It's a dull grey day through the car window; December 28th 2010. The slow thaw has set in but it has hardly been light all morning, despite the fact that we have passed the solstice and the days are already supposed to be lengthening.
It's a day to stay at home by the fire but I'm at Tescos. I was hoping for waxwings but there are none in Huntingdon at all. I can hear bird-song though. There are masses of redwings in the hawthorns near by, but they are almost silent. What I can hear sounds like a squeaky bicycle pump. The tyre must be really flat because he's been pumping now for ten minutes. Pst-ting, pst-ting, pst-ting.
Of course, the sound comes from a male great tit and he will keep it up until the spring. Apart from robins, they are the only birds you are likely to hear in full song in December. However, any day now, you will hear a mistle thrush challenging the weather from a high song-post.
He's certainly cheered up my visit to the supermarket. There's usually one singing at the corner of the haul road where the Heronry Trail starts. Come along on January 1st and we'll try and find you one.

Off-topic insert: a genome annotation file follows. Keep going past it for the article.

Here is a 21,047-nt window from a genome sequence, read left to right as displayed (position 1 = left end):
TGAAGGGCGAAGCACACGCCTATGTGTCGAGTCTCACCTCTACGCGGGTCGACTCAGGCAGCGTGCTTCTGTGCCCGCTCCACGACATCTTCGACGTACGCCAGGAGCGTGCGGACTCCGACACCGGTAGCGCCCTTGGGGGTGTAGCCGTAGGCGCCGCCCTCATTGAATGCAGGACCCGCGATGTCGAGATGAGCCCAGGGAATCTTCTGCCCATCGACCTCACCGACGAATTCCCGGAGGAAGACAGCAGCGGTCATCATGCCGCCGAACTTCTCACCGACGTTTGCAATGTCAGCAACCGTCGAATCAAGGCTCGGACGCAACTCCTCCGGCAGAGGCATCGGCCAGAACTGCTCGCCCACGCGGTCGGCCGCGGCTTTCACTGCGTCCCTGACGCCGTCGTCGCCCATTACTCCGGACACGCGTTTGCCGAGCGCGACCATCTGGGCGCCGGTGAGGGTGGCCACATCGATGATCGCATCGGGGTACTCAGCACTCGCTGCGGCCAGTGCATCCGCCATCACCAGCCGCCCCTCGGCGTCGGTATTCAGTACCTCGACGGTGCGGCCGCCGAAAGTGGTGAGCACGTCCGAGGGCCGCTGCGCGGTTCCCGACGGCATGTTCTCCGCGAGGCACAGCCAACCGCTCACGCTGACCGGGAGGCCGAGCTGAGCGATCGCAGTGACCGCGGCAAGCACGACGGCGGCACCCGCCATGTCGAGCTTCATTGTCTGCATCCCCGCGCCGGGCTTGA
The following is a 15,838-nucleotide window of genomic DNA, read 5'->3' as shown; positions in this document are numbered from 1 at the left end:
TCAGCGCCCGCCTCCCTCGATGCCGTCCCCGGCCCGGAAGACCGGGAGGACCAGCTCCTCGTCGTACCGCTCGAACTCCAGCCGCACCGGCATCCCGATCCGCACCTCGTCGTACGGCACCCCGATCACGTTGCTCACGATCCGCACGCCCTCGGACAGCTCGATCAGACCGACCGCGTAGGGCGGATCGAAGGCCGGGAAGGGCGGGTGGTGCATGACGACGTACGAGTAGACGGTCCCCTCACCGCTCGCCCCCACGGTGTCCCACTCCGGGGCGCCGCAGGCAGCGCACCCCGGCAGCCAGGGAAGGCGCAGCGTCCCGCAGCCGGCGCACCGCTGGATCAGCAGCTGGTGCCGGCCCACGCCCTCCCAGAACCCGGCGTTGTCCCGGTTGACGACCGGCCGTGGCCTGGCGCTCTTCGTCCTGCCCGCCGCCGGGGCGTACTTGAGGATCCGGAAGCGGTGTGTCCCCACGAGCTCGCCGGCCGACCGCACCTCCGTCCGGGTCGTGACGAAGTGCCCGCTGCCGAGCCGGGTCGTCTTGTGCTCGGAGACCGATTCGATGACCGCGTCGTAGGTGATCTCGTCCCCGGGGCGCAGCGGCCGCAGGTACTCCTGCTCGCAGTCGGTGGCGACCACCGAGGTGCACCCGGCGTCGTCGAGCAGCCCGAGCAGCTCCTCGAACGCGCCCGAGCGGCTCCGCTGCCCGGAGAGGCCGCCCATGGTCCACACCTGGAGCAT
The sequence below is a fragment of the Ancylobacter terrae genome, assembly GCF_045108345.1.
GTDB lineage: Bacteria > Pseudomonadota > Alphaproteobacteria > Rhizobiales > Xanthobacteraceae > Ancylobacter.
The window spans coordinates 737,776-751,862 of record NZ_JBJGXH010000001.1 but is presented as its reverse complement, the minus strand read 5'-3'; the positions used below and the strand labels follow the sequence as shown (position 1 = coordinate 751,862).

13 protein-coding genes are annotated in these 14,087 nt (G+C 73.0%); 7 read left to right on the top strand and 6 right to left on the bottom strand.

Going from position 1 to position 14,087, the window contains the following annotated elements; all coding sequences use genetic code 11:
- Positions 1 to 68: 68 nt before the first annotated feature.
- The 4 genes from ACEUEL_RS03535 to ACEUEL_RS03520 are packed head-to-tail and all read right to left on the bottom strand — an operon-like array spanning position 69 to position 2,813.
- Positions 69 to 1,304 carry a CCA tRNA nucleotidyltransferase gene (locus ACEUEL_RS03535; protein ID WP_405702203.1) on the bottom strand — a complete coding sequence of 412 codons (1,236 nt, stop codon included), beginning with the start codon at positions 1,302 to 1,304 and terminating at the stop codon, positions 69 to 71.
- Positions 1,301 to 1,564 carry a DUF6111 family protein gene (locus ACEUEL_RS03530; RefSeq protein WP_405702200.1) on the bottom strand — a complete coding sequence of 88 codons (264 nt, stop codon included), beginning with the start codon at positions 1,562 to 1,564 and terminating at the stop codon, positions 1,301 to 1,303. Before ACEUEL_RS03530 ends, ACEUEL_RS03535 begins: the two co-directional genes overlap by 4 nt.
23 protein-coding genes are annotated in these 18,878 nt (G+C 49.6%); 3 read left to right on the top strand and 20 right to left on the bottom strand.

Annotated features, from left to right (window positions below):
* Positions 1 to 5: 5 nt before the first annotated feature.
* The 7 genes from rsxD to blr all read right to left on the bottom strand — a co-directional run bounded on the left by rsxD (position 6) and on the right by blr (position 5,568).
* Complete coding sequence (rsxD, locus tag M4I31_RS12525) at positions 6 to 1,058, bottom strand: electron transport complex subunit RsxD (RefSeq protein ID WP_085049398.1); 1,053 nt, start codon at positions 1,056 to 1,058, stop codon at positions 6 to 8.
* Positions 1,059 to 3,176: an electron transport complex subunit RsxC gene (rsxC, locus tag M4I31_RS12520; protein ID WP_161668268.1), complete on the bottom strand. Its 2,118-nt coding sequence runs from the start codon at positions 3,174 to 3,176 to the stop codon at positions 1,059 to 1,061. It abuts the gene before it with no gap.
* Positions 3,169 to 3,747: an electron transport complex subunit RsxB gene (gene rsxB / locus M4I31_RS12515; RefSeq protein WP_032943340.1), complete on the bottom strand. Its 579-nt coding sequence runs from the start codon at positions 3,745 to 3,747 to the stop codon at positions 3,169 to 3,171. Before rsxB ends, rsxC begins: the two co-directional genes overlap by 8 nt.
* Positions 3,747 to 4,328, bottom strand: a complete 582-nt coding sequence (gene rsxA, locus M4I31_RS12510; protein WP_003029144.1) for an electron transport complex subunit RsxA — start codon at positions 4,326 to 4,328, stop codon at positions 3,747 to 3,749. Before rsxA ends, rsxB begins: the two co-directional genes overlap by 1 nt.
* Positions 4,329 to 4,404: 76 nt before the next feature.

If you don't know your bird song well, try the RSPB website and go to the birds by name tab. There you can check out their songs and see a video of each bird. It's the best, and it's free.
If you have an iPod Touch, an iPhone or an iPad you can download a birdwatching app from BirdGuides (via the Apple Store) that does the same thing. The advantage is that its mobile and you can use it in the field. 'Amazing isn't it?